We’ve mentioned the USO on this site before, but I searched and couldn’t find a detailed article, so today’s article is a spotlight on the USO. It’s not entirely praise, but it’s the executives that deserve the flogging. Much like the citizens of every country, the “leaders” are often corrupt, while the citizens, in this case the volunteers, are breaking their backs trying to do what’s right.
From what I’ve heard, service members are in agreement that the USO volunteers do a great job of supporting troops and that the USO lives up to its name, “the Force behind the Forces”.
“”We go where no other nonprofits can to keep our service members connected to everything that gives meaning to their service.”
IN THE BEGINNING From the Library of Congress: “The United Service Organizations … was incorporated in New York on February 4, 1941 … At the recommendation of President Franklin Roosevelt, the task was put in the hands of … six social service organizations as a private, nonprofit organization … the Jewish Welfare Board, the National Catholic Community Service, the Salvation Army, the Travelers Aid Association of America, the Young Men’s Christian Association (YMCA), and the Young Women’s Christian Association (YWCA). Over the course of World War II, the USO boasted more than 1 million civilian volunteers and operated more than 3,000 recreational clubs. Set up quickly in churches, museums, barns, railroad cars, storefronts, and other locales, USO clubs were places for both lively social activity and quiet contemplation. Some soldiers came to dance and watch movies, others to pursue traveler’s information or assistance, still others to write letters, lounge, eat, or seek religious counsel … Soon after the founding of the USO, the organization created a subsidiary, Camp Shows Inc.”
That, of course, is where Bob Hope and other famous actors, actresses, and entertainers came into the picture. I grew up watching Bob Hope Christmas Specials filmed on location at military bases around the world. Now it’s Gary Sinise, God bless him, Lee Greenwood, and many others.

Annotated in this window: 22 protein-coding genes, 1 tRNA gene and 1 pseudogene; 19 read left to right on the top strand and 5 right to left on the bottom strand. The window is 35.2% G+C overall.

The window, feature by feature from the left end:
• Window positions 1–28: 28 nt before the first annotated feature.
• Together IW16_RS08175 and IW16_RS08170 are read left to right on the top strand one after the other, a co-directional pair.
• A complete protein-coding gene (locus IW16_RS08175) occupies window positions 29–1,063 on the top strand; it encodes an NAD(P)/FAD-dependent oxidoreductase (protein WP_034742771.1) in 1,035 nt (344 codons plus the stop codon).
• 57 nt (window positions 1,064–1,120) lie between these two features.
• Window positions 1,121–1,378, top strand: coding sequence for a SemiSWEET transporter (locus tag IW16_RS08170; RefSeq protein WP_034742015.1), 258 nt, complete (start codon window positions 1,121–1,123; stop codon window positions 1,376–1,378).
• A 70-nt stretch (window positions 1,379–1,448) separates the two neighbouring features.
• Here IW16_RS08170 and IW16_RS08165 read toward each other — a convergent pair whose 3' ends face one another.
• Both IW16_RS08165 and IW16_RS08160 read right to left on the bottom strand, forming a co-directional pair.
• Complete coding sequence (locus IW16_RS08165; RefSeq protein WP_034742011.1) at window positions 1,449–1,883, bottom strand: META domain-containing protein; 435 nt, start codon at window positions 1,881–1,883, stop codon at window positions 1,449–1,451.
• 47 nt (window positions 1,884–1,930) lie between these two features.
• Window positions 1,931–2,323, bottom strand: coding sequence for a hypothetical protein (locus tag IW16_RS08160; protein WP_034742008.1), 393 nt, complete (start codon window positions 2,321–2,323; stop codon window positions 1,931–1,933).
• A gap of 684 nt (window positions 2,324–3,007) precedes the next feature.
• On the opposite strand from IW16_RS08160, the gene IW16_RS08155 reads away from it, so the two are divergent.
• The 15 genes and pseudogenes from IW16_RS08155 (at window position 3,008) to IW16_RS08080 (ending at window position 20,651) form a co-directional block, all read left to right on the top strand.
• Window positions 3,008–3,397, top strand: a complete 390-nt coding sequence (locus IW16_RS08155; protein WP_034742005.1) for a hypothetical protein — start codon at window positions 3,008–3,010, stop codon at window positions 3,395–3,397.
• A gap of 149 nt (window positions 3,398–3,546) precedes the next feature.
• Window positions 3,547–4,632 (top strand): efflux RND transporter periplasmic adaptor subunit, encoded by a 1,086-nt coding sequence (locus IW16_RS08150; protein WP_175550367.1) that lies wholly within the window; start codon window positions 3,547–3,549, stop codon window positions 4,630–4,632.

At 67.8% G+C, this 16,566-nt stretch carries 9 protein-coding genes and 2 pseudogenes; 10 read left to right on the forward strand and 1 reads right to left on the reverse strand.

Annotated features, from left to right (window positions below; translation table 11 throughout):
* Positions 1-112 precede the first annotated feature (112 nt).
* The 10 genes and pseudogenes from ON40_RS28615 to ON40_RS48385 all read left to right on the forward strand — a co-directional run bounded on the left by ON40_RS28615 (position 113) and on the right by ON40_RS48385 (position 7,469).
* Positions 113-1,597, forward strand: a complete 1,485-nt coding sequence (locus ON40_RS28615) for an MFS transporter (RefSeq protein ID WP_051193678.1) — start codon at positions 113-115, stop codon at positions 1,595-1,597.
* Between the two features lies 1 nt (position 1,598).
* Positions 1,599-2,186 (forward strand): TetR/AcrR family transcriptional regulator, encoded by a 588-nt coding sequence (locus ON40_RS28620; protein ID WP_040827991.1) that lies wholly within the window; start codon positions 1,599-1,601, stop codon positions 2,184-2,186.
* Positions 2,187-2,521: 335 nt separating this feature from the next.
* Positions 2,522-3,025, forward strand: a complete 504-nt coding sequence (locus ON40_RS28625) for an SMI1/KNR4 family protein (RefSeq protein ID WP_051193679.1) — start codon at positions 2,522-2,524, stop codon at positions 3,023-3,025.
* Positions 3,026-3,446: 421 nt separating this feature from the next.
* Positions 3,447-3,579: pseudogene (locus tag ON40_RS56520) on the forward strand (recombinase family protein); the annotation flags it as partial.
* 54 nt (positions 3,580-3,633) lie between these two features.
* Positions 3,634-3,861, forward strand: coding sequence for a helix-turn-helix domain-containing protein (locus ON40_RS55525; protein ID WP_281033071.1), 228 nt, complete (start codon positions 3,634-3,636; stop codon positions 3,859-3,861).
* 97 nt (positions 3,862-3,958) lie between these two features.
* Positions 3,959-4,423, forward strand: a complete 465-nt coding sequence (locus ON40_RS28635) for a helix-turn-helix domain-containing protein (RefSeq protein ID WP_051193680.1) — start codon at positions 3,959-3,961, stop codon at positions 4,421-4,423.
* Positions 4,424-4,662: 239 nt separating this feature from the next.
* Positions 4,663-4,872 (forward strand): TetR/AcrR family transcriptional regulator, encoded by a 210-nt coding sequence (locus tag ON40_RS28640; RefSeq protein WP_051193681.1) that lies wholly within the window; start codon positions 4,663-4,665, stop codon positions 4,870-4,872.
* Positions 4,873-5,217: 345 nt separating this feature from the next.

Military Benefits Info notes that “USO facilities are found at overseas military bases and offer many services depending on mission and location … some USO locations are unstaffed, located ‘in places too dangerous for anyone but combat troops to occupy’ according to the USO … an even more innovative approach is … mobile canteens built out of four-wheel drive vehicles that can provide access to email, phone calls, and rest services … In 2017 alone, there were an estimated seven million visits to USO facilities worldwide.”
I’d like to own one of those mobile canteens, if it came with a cook and dishwasher. 🙂
At “USO Stories”, Amanda Wilson, one of USO’s volunteers in Afghanistan, describes the cost of caring:
“… Combat-related casualties and deaths still occur and some service members still never make it home. For USO staff members, like me, who work alongside our deployed U.S. military in combat zones, this heavy realization is a part of our everyday lives, too … In many ways, we become a tight-knit family and care deeply for one another’s wellbeing … This year, our USO family was affected by a heart-wrenching blow. In January 2020, two soldiers were killed and six were injured in a surprise attack. Among the casualties were two of our regular patrons, who were badly injured, and one of our USO volunteers, who was killed … [This was the Kandahar attack] The USO’s reach is far and wide and we are committing to staying by the side of service members at each step of their journey, especially during difficult times like this.”
That’s an understatement. From Afghanistan, Wilson contacted Landstuhl Regional Medical Center in Germany, where the wounded soldiers were being sent for treatment, and the USO Warrior Center team there met them to give them “some USO care“. Learning that the soldiers’ next stop would be Fort Bragg, North Carolina, that team contacted the North Carolina Sandhills Area Operations Manager Brian Knight, who “coordinated with the service members’ unit and stopped by for a special USO visit … “
“As the agency moved closer to the end of the 20th century, it began putting greater emphasis on making life easier for military families in addition to serving those in uniform. The USO has played important roles for troops and families in both Gulf Wars, operations in Afghanistan, and elsewhere.”
The USO offers a wide range of programs designed to help military families stay strong, keeping warriors in the field! in touch with their families by phone, support for warriors transitioning back to civilian life , support for families of the fallen , military spouse program and military spouse networking … and more. You can even give $59 to fund a video of a soldier in the field reading a bedtime story to his or her child back home!
God will settle the score with the outrageously overpaid executives of the USO, but I think the USO deserves to be supported. They can reach out to our troops so effectively, with a real understanding of their situation. On our own you and I could never hope to accomplish anywhere near as much.
A giant thank you to those who support those who defend us! And to our military also. May all of you come home safe, and may God guide you and guard you until you do.